"So I asked him how much he had in mind as a partial refund. He insulted me by offering me $25USD!! LOL! After doing a triple take at my monitor I replied that if that is the most he'd be willing to offer, I'd just rather return for full refund. He apologized and asked how much I thought was fair. Not wanting to be too hard on the guy I said I'd take $75. Bottom line is that although that will certainly not cover a re-wrap and proper fittings that puts what I received at a price that I don't feel like I got ripped at. So he agreed. Now I find out how he has maintained a 100%+ feedback profile. He responds saying that he will gladly refund only after I have left him 5 star positive feedback and ended this request with 'thank you for your help and understanding'."

So basically, they are knowingly selling junk to newbies, weeding out anyone who seems to know a little bit about swords - because they don't want to do a refund.. But will if necessary as a cost of doing business and keeping their perfect rating..

The level of deception truly staggers belief..

Are all eBayers offering Japanese Swords for Sale really that bad?

For a while on our forum, we had one "guy" (unisex name) in China offering what seemed to be great quality Japanese swords for sale on eBay and AliExpress who seemed to be an exception to the rule..

Prices were great, the swords themselves were pretty decent "eye candy" and many people claimed to be having good experiences (especially those who ordered and told the seller they would be reviewing the swords on the forum.. No surprise they would use this for marketing purposes and deliver their best sword, but I digress).

At first, things were mostly good. Yes, sometimes they took up to a year to deliver custom swords promised in a few weeks, and often the customizations were wrong.

Delays and errors happen with custom swords, even our line of custom swords have a small error rate and often end up taking longer than anticipated. But - and this is a key difference - we maintain communication at all times and will remake, refund or otherwise ensure the end result is satisfactory if something goes wrong.

This "guy" - quite often went silent. Sometimes for months at a time. And that is just bad business practice..

Here is an example:

"On the fifth month I asked Jacky to give me a refund before my PayPal buyer protection ran out which he did, and I told him I would send the payment again once the sword was complete. Now he won't return any of my emails. I wouldn't care so much if I hadn't shipped him all of my fittings for the sword."

This is not an isolated event. Most people don't even get the refund, communication just stops dead.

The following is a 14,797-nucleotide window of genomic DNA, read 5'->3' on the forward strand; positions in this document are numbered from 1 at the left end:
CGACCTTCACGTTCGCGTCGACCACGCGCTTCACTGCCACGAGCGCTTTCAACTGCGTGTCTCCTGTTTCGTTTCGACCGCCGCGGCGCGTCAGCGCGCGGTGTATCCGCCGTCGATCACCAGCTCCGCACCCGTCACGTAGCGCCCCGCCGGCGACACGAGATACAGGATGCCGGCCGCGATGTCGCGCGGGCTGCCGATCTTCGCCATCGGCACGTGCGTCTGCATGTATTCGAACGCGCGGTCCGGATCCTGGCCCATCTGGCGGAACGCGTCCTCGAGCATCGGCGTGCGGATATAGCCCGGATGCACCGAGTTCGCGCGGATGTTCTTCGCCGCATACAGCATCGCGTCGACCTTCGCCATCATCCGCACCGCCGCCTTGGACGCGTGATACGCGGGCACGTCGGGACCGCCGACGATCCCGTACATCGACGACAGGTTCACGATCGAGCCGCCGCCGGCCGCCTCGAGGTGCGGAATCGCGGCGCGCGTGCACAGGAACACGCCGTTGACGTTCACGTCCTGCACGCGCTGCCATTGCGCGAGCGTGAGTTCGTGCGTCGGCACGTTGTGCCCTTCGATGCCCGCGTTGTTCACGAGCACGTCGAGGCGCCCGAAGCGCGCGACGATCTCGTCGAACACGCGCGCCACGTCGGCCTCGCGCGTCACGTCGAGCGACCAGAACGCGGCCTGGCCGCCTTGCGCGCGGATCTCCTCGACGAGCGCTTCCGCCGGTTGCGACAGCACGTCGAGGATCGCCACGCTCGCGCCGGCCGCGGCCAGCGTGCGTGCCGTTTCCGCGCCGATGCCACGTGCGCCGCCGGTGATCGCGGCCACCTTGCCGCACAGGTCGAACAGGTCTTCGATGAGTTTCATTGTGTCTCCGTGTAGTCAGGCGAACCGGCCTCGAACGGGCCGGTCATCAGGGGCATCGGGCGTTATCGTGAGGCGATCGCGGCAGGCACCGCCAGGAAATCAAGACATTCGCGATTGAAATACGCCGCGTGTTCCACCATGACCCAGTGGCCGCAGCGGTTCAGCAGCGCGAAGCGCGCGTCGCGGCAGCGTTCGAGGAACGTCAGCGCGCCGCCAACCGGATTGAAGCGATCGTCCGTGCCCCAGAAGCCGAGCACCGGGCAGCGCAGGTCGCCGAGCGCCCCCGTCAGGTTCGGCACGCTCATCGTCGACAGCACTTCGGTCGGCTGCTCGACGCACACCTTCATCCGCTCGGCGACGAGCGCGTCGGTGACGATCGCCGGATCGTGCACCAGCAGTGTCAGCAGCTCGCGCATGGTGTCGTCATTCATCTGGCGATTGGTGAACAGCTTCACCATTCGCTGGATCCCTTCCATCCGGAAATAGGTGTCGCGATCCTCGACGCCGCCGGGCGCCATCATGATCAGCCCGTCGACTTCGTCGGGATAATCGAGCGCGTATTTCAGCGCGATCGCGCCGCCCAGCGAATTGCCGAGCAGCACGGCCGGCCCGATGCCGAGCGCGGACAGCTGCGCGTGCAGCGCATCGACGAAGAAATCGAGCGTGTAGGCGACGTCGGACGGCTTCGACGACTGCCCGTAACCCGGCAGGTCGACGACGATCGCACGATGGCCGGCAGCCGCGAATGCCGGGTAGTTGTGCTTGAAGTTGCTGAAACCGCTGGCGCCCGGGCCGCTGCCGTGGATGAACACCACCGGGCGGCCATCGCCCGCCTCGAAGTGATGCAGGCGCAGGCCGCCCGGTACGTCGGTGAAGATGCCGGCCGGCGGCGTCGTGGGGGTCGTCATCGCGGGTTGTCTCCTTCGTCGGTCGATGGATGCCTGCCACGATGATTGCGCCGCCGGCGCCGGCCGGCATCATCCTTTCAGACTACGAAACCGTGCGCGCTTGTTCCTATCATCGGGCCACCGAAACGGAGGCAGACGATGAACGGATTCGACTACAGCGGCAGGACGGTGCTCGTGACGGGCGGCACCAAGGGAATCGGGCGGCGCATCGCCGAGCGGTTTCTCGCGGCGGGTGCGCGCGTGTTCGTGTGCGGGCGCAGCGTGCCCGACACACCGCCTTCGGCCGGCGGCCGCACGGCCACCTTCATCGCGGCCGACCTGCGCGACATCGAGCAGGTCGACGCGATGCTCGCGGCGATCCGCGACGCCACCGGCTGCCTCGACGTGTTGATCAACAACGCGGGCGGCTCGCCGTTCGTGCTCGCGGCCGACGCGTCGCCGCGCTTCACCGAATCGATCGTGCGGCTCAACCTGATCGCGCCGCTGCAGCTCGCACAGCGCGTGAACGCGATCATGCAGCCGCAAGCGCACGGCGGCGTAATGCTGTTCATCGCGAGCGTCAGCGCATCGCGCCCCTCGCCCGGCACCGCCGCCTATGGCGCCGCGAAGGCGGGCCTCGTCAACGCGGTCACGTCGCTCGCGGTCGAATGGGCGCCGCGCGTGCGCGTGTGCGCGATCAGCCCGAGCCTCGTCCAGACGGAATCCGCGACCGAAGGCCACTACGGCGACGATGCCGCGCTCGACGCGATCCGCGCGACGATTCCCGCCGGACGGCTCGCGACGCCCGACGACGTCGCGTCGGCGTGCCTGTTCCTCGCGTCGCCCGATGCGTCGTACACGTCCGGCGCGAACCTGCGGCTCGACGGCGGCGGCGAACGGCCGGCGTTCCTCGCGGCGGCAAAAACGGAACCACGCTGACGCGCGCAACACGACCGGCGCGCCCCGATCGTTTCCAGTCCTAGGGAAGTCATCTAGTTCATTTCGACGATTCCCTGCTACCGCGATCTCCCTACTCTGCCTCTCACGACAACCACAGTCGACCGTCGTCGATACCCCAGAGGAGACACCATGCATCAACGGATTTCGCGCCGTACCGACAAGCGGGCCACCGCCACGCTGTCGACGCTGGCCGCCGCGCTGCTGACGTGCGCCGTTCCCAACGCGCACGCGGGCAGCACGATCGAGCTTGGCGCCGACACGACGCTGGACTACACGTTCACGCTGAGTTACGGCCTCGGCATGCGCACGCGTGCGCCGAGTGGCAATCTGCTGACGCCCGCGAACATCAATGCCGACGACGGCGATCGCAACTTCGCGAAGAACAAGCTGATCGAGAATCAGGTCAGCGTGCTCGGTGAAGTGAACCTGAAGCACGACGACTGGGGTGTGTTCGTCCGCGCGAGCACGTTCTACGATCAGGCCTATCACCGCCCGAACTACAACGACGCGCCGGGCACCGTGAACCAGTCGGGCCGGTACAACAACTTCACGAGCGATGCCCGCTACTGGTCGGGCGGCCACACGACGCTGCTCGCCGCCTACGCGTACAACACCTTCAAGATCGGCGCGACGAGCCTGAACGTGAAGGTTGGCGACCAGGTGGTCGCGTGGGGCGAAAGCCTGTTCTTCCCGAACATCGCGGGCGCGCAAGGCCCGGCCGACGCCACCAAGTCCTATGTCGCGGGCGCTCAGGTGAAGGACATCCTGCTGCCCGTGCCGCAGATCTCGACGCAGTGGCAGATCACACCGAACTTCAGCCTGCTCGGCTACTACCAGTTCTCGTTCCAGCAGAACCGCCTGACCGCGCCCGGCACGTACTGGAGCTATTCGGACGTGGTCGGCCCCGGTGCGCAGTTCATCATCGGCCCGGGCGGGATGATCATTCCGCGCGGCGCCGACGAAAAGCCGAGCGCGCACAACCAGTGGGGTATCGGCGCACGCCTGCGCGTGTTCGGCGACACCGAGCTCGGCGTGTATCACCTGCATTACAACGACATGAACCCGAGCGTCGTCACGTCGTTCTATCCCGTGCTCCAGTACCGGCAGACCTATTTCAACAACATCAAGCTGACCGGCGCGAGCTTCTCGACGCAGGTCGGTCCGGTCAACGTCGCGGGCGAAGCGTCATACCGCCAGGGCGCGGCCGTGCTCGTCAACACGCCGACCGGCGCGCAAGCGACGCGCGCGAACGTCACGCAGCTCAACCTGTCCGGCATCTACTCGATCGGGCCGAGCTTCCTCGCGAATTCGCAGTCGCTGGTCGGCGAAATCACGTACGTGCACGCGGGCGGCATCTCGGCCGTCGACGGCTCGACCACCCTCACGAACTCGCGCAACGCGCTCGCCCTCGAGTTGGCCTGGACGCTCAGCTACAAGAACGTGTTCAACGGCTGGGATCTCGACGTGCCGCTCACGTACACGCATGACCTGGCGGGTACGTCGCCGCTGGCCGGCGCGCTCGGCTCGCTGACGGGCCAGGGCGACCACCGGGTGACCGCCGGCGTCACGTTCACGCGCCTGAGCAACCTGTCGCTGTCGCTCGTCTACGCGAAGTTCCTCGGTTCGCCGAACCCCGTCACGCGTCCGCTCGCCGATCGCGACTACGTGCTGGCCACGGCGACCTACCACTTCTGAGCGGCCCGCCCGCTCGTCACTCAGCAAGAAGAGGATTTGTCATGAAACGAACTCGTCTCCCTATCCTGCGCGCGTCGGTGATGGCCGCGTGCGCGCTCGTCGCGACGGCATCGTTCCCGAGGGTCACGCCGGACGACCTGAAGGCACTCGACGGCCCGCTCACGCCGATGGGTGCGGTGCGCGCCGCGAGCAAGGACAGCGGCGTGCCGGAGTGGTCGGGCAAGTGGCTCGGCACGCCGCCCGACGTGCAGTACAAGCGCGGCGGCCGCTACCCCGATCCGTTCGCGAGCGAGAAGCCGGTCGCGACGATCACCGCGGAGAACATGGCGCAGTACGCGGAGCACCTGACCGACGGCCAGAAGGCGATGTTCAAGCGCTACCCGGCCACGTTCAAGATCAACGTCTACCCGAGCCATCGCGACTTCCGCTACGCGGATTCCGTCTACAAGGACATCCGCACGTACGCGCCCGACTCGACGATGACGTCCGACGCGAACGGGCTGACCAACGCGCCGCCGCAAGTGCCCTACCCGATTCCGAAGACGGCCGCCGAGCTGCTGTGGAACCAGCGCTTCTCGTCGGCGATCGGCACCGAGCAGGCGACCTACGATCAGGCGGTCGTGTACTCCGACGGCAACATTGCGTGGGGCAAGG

Conclusion

After all is said and done, "if it seems too good to be true it probably is" and "caveat emptor: buyer beware" apply doubly to eBay.

Local businesses that offer Japanese swords for sale are a much safer option. While many import their swords from the same big suppliers the eBayers get their swords from, they are upfront about what they are selling.

They also inspect their swords and reject the swords that the eBayers are happy to sell, ensuring you get the best quality swords and value for your money. They contribute to the community, employing people, paying taxes and duties and dealing with customer service issues that arise in the right way.

And many are fellow sword lovers just happy to be able to make a modest living from following their passion, not opportunists looking to make a quick buck..

The sad part is, the eBayers offering Japanese swords for sale do a disservice to not only you the buyer, but to the entire sword industry as a whole..

Dan Dacombe summed it up well:

"It's not all Chinese vendors/producers that are shady or liars... far from it. But I think it's understandable when upstanding businesses and vendors (Chinese or otherwise) aren't thrilled about competing with vendors that knowingly stretch or bend the truth, sometimes past the breaking point. The point is that the actions of a few - specifically, a group of vendors (who in this case happen to be Chinese) on eBay that are not being truthful about their products - negatively impact the market for everyone. It creates false competition and false expectations. It hurts legitimate vendors and producers around the world. And it causes customers to be victimized by purchasing products that aren't as advertised - even if they never discover this fact. More than anything else, it contributes to a negative perception of this particular Chinese industry - which is a massive shame, as it is a widely varied industry full of incredible people who are true artists at what they do. I think they deserve the kind of diligence we're trying for at SBG, if nothing else."


I hope this information about Japanese Swords for Sale on eBay has been helpful. To return to the Ultimate Guide to Authentic Japanese Swords from Japanese Swords on eBay: the Truth Revealed, click here